Each year, the Techgoondu team comes together to ask ourselves what we tech geeks would love to unwrap as a present on Christmas Day. This year, though unusual, is no different.
Yes, we have to contend with a pandemic that has killed hundreds of thousands of people while throwing our personal and business lives into disarray.
Yet, that doesn’t dim the wish to have things go back to some sort of normalcy. Lifting the gloom could be a gift that brings joy to a gamer (a gaming keyboard) or one that is practical for work (a large, curved monitor).
So, as is customary, here are the presents we the geeks at Techgoondu would like to see on Christmas Day!
Razer BlackWidow V3 Pro
The keyboard is a critical part of a PC gamer’s arsenal especially for long hours of intense PC gaming. And with the rising popularity of living room gaming on a big screen, wireless gaming keyboards are now a must have.
For a wireless mechanical gaming keyboard that (almost) has it all, the Razer BlackWidow V3 Pro has all the bells and whistles.
With three different connectivity options – Razer HyperSpeed via a dongle, Bluetooth and USB-C cable that offers connectivity while charging – you have no excuse for dropping out of an intense firefight or ditching your team mid-game.
Best of all, it comes in two types of switches to satisfy those who prefer a clicky, tactile feel in the keys (green switches) or those who prefer a quieter keyboard with non-clicky keys (yellow switches).
The body is made of aluminum, which makes it feel super sturdy and hefty, and also comes with a wrist rest for alleviating wrist stress during long gaming marathon sessions. With easy to access multi-function digital dial and media keys, there’s no need for your hands to go anywhere else!
And what’s a gaming keyboard without all the crazy bling LED lights? Razer BlackWidow V3 Pro offers full LED customisation with Razer’s Chroma Studio, which is something really useful if you play in a dim environment and rely on colour coded keys to guide your fingers.
If I receive this S$369.90 keyboard as a gift, I promise to be extra nice to all non-playing characters (NPCs) and to try to let my character die less often in all the games that I play next year. – Yap Hui Bin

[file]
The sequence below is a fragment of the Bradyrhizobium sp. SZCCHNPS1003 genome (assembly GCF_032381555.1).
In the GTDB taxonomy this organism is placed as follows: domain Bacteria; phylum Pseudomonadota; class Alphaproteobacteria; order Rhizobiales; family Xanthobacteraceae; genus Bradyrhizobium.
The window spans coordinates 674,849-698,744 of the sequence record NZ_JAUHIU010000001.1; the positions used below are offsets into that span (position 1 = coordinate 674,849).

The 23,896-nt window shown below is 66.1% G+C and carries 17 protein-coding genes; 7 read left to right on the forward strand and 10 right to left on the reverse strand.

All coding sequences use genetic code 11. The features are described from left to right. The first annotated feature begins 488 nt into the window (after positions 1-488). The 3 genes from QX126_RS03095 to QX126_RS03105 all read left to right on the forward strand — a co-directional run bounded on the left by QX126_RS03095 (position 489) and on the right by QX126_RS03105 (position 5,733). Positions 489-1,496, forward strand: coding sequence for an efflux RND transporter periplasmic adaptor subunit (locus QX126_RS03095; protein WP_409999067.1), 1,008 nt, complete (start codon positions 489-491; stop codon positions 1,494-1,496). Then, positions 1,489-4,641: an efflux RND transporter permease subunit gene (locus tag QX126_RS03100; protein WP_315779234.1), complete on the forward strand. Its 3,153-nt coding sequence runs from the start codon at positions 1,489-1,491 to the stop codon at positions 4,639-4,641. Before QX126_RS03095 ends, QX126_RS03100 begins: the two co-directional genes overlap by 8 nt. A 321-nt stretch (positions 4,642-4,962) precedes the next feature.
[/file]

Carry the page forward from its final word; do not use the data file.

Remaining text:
HP Z38c 37.5-inch Ultrawide Curved Monitor
I have projects that use spreadsheets to compare two lists. My challenge with a 24-inch monitor was that I could not have two spreadsheets enlarged side by side without one covering another.
Then there are columns and cells. Enlarging it to 16-points means more scrolling up and down or sideways to get to the information.
Won’t it be useful to have a larger monitor?
Research brought me to the HP Z38C Ultrawide Curved Monitor. It has a ton of real estate and high resolution of 3,840 x 1,600 pixels. I like it because it is plug-and-go. Just one HDMI cable linking it to the laptop and I can start working.
It has HP-built quality with a really nice chassis and stand. It can tilt, height and swivel. It does not rotate to portrait mode, but that is not an important feature for me.
The S$1,733.40 monitor is excellent for productivity. Two spreadsheets, with numbers enlarged to a comfortable 16-point size, allow me to see several columns and cells at one go.
Or I can also view multiple webpages and documents side by side at the same time. The viewing angles are good and the colours look natural.
This is a good workplace monitor, excellent for productivity. Getting work done takes a whole new meaning on a monitor this large. There is no way I am going back to a “tiny” 24-inch flat panel display.
So I cheated, I couldn’t wait for Christmas and Santa (my pocket!) was kind enough to send the present early. – Grace Chng.
Razer BlackShark V2 Pro